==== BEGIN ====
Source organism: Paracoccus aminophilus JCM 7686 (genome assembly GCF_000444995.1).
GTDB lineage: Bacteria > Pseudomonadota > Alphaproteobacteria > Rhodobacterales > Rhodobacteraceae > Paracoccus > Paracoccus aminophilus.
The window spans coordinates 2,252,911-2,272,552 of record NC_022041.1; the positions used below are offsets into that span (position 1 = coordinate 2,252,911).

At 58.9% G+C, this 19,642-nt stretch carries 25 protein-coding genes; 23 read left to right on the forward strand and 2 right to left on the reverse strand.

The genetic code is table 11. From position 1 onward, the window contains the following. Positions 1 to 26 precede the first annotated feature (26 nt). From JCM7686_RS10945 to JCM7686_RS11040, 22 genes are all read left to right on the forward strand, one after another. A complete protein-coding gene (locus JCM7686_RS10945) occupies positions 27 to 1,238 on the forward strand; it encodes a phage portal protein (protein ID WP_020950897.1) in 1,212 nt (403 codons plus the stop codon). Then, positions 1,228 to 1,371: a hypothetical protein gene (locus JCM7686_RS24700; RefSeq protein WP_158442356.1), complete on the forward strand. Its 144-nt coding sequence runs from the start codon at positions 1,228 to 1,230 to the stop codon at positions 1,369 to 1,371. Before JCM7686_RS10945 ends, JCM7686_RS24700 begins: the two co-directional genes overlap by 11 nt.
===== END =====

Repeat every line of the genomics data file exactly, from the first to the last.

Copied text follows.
Source organism: Paracoccus aminophilus JCM 7686 (genome assembly GCF_000444995.1).
GTDB lineage: Bacteria > Pseudomonadota > Alphaproteobacteria > Rhodobacterales > Rhodobacteraceae > Paracoccus > Paracoccus aminophilus.
The window spans coordinates 2,252,911-2,272,552 of record NC_022041.1; the positions used below are offsets into that span (position 1 = coordinate 2,252,911).

At 58.9% G+C, this 19,642-nt stretch carries 25 protein-coding genes; 23 read left to right on the forward strand and 2 right to left on the reverse strand.

The genetic code is table 11. From position 1 onward, the window contains the following. Positions 1 to 26 precede the first annotated feature (26 nt). From JCM7686_RS10945 to JCM7686_RS11040, 22 genes are all read left to right on the forward strand, one after another. A complete protein-coding gene (locus JCM7686_RS10945) occupies positions 27 to 1,238 on the forward strand; it encodes a phage portal protein (protein ID WP_020950897.1) in 1,212 nt (403 codons plus the stop codon). Then, positions 1,228 to 1,371: a hypothetical protein gene (locus JCM7686_RS24700; RefSeq protein WP_158442356.1), complete on the forward strand. Its 144-nt coding sequence runs from the start codon at positions 1,228 to 1,230 to the stop codon at positions 1,369 to 1,371. Before JCM7686_RS10945 ends, JCM7686_RS24700 begins: the two co-directional genes overlap by 11 nt.